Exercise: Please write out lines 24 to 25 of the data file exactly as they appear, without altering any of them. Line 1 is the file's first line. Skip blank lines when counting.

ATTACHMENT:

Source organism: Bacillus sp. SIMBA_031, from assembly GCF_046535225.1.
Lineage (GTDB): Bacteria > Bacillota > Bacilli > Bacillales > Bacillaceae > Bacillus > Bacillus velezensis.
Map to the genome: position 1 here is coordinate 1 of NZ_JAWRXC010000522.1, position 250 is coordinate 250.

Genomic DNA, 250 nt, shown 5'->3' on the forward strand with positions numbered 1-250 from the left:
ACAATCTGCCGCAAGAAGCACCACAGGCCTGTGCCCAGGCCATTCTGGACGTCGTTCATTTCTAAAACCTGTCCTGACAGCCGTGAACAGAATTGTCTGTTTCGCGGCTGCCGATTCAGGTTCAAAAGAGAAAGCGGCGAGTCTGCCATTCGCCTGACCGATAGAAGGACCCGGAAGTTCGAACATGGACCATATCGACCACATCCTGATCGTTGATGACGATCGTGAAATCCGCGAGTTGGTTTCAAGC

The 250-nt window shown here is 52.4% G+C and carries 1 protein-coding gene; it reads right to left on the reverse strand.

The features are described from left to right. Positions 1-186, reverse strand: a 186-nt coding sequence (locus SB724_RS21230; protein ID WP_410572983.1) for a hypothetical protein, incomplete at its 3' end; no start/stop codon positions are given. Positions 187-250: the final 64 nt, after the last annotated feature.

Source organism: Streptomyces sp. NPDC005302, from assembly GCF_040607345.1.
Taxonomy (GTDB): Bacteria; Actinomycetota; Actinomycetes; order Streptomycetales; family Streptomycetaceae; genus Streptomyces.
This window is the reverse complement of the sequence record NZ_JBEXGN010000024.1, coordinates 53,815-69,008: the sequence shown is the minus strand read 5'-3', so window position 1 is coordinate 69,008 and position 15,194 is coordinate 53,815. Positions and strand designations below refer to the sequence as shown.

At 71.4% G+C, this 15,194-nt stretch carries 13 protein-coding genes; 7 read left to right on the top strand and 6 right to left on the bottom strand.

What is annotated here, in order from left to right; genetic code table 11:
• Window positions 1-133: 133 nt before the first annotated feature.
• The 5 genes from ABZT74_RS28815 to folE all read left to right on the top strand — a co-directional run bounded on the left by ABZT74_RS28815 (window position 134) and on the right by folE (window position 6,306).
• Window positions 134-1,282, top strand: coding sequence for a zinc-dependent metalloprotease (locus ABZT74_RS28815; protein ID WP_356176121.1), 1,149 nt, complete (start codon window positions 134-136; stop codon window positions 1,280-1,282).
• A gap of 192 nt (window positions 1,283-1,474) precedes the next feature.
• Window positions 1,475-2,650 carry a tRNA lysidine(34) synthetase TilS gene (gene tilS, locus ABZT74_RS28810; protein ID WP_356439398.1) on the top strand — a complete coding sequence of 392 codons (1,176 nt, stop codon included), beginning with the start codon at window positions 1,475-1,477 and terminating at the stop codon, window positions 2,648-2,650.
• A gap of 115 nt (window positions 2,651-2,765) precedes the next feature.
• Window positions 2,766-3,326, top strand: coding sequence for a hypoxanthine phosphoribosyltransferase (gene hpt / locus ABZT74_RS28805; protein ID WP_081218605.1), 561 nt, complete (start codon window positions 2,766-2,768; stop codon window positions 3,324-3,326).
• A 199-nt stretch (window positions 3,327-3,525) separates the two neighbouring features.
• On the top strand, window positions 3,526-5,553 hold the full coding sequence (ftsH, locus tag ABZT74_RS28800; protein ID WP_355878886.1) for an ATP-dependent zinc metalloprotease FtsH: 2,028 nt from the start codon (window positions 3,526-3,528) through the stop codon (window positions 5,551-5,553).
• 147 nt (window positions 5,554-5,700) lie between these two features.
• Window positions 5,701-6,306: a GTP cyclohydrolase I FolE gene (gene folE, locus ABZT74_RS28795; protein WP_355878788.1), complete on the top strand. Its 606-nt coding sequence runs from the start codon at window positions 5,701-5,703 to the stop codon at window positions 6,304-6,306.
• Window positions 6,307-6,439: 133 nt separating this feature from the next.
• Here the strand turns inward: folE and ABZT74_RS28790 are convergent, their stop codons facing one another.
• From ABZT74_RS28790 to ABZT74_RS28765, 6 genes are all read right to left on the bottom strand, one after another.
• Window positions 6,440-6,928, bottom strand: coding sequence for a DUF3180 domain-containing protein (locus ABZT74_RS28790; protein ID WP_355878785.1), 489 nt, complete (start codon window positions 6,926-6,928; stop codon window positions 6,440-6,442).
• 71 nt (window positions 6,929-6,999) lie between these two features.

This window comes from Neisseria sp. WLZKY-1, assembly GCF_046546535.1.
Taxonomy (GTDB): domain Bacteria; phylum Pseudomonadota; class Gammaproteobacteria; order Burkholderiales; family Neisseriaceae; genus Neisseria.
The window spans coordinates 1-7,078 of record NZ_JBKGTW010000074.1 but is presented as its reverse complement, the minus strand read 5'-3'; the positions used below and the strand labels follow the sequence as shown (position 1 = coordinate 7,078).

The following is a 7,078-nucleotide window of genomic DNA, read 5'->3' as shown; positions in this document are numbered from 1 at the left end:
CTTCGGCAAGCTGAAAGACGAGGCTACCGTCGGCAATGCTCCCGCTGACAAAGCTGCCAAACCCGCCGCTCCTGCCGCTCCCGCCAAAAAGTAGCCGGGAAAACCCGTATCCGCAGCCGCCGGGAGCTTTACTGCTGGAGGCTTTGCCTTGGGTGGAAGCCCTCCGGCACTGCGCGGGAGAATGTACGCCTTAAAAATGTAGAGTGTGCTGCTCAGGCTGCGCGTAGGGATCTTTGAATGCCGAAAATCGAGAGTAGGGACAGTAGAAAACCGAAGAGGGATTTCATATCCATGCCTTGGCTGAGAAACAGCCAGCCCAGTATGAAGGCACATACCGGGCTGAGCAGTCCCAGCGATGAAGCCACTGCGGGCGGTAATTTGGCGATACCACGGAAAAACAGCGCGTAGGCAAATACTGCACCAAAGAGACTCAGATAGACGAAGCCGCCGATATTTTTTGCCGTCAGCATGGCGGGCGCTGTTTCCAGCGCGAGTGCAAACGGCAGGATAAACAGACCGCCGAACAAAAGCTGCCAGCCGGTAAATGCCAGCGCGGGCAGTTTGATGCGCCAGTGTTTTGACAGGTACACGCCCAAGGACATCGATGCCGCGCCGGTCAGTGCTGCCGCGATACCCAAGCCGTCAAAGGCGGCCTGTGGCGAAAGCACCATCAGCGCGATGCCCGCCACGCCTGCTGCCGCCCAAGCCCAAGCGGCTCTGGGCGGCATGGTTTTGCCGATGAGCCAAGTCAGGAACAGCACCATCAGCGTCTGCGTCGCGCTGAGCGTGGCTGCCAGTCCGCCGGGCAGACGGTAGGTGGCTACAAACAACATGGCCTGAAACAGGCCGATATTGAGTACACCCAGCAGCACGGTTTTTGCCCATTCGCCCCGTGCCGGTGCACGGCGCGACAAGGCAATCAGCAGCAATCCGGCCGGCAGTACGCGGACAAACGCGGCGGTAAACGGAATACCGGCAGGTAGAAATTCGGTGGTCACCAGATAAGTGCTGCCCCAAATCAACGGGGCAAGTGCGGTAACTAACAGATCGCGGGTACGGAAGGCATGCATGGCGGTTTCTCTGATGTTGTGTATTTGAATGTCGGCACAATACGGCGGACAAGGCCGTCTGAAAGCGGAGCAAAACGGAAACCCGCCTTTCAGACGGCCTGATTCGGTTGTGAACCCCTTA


• Window positions 6,307-6,439: 133 nt separating this feature from the next.
• Here the strand turns inward: folE and ABZT74_RS28790 are convergent, their stop codons facing one another.